What, if anything, is the function of adult neurogenesis in humans? Does neurogenesis even exist in our adult brains, or does it shut down during childhood?
The debate over human neurogenesis has been one of the most prominent disputes in 21st century neuroscience. Just last year, two opposing papers appeared in leading journals, one claiming firm evidence of ongoing neurogenesis in the adult human dentate gyrus, while the other study came to the opposite conclusion. The fact that adult neurogenesis is reliably seen in rodents only adds to the confusion. If rats and mice have it, and we don’t, what does that mean?
Now, in a new article in Trends in Neurosciences, neurogenesis researcher Jason S. Snyder attempts to make sense of the mess.
Snyder argues that there is no mystery about humans vs. rodent patterns of neurogenesis – the only real difference is in the timing:
This graph, a summary of published data, shows that dentate gyrus neurogenesis follows the same timeline in all species studied: it initially peaks, and then declines to very low levels. The difference is that in humans, the peak occurs before birth, whereas in rodents, neurogenesis peaks much later (relative to their lifespan), at birth or shortly afterwards.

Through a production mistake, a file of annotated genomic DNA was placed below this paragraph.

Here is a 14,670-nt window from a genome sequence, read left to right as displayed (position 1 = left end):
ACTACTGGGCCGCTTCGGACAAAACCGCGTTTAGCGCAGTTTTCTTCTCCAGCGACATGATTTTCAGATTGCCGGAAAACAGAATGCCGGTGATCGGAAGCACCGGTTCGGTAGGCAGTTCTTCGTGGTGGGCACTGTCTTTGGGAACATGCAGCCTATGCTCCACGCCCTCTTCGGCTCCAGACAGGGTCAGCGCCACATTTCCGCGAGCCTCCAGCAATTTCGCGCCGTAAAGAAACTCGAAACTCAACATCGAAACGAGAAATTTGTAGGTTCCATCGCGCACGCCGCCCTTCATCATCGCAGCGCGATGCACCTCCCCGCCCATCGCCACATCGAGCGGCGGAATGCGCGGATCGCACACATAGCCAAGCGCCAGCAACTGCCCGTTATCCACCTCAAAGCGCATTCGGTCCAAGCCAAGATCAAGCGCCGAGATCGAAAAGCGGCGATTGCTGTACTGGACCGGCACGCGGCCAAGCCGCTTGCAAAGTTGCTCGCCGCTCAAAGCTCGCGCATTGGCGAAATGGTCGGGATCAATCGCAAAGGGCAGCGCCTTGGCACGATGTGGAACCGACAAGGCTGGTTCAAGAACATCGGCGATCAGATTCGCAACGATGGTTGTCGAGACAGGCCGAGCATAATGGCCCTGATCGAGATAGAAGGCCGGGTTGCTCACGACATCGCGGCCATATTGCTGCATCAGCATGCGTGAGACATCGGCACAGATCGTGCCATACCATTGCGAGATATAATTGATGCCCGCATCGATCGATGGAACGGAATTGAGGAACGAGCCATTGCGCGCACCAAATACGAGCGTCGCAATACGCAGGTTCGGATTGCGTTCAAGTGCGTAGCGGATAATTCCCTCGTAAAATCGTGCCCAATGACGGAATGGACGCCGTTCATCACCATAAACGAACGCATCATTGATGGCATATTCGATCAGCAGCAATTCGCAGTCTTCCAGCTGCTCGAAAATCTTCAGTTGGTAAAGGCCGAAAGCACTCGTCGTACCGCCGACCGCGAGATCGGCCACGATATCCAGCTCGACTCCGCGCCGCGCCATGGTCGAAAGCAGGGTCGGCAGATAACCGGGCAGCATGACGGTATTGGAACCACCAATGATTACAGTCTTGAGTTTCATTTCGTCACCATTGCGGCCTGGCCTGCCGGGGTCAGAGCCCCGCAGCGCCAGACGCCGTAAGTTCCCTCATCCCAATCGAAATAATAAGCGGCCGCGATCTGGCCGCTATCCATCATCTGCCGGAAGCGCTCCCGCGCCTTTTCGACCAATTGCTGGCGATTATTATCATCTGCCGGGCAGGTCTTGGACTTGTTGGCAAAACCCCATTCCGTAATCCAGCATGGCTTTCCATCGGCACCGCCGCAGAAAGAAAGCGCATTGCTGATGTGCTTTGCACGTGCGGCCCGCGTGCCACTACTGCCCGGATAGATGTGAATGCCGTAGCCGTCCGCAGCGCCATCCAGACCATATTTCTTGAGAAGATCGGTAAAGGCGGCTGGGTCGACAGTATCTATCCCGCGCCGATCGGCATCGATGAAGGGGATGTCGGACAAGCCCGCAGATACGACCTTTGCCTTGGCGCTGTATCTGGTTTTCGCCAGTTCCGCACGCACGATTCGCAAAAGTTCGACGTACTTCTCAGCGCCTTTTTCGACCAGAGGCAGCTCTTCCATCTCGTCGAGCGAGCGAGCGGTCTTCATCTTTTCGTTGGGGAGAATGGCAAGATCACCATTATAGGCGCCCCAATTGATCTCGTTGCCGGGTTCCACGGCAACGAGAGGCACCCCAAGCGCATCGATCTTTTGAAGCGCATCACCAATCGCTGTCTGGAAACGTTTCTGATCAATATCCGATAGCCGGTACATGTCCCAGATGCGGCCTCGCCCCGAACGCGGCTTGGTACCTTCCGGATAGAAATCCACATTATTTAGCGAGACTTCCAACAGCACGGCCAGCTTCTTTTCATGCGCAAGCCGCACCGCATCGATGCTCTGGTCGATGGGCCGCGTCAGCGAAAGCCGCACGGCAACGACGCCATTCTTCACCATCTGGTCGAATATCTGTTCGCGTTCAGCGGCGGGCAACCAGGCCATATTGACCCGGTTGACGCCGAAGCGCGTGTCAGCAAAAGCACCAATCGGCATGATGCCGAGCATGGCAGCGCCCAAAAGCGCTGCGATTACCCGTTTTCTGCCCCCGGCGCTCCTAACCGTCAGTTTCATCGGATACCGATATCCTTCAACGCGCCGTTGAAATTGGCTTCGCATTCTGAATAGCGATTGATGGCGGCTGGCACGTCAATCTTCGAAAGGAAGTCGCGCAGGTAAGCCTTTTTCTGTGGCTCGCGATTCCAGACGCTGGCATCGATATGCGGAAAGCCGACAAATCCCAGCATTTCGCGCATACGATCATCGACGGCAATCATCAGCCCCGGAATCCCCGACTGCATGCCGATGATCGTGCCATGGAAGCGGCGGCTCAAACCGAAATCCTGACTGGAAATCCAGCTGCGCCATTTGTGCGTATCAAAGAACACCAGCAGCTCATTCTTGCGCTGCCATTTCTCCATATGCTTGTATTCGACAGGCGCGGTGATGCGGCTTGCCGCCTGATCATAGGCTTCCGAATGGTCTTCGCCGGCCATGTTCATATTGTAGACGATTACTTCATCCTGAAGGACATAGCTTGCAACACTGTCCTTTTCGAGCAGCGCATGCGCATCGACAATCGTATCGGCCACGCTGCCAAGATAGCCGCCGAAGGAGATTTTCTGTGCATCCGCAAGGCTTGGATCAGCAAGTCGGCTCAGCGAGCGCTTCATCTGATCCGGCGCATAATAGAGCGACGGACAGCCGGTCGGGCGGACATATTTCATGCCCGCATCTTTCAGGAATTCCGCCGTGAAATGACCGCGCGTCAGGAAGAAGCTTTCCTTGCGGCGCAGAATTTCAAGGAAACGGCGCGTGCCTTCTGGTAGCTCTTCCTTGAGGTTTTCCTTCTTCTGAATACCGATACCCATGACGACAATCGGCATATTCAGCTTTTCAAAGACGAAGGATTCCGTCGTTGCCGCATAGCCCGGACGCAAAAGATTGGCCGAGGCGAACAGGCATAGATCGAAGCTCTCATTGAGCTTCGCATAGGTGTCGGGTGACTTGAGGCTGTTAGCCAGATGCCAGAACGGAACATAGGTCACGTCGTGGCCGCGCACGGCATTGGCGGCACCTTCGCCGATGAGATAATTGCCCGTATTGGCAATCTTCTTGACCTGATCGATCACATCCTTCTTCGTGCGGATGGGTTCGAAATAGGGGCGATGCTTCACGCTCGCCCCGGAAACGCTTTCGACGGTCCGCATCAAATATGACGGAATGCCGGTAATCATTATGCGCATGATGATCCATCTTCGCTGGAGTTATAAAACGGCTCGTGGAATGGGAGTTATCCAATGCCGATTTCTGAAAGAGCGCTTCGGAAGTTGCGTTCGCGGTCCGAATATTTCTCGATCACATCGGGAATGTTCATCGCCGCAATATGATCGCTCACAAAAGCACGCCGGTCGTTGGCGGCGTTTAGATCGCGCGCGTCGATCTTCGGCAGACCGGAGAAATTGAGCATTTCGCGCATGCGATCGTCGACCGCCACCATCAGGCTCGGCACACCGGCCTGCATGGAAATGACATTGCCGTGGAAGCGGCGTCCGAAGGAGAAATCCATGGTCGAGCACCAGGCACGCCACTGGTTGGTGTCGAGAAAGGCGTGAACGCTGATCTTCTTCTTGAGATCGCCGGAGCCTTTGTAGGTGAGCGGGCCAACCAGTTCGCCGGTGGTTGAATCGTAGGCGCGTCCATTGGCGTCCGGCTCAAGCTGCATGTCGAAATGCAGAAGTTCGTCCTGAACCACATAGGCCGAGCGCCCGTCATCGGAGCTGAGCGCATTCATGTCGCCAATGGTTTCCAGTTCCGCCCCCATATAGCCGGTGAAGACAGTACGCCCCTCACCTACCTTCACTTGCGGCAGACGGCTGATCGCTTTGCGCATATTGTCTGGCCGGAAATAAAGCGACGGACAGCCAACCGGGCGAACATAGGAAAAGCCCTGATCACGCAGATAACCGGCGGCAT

In other words, Snyder says, it’s no surprise that adult neurogenesis has been found to be low in human adults. Neurogenesis is low throughout most of the lifespan of all species.
The timing of DG neurogenesis is therefore consistent with the broader comparative pattern of neurodevelopment, where humans and nonhuman primates are born with a mature nervous system (at least in terms of cell production) compared to that in rodents [64,65].
Still, even if neurogenesis only occurs at a very low rate in human adults, Snyder points out that it might still be functionally important:
Spalding et al. estimated that only 0.004% of neurons are added each day in adult humans . While this would appear negligible under the microscope (1 cell in 25,000), it translates to ∼15% over a decade; a sizable fraction…
Even if we believe that neurogenesis absolutely ceases during human adolescence, the importance of neurogenesis might linger on, as there is evidence that the youngest neurons (the ones ‘born’ during childhood) retain distinct properties that make them especially important for learning and plasticity in adulthood:
Newborn dentate gyrus neurons might be expected to have enhanced synaptic plasticity for over a year in primates and even longer in humans. Similarly, if the enhanced capacity for morphological plasticity, which lasts at least 4 months in rats , is scaled according to human lifespan (30×), dentate gyrus neurons in humans would be expected to retain this heightened plasticity for at least a decade.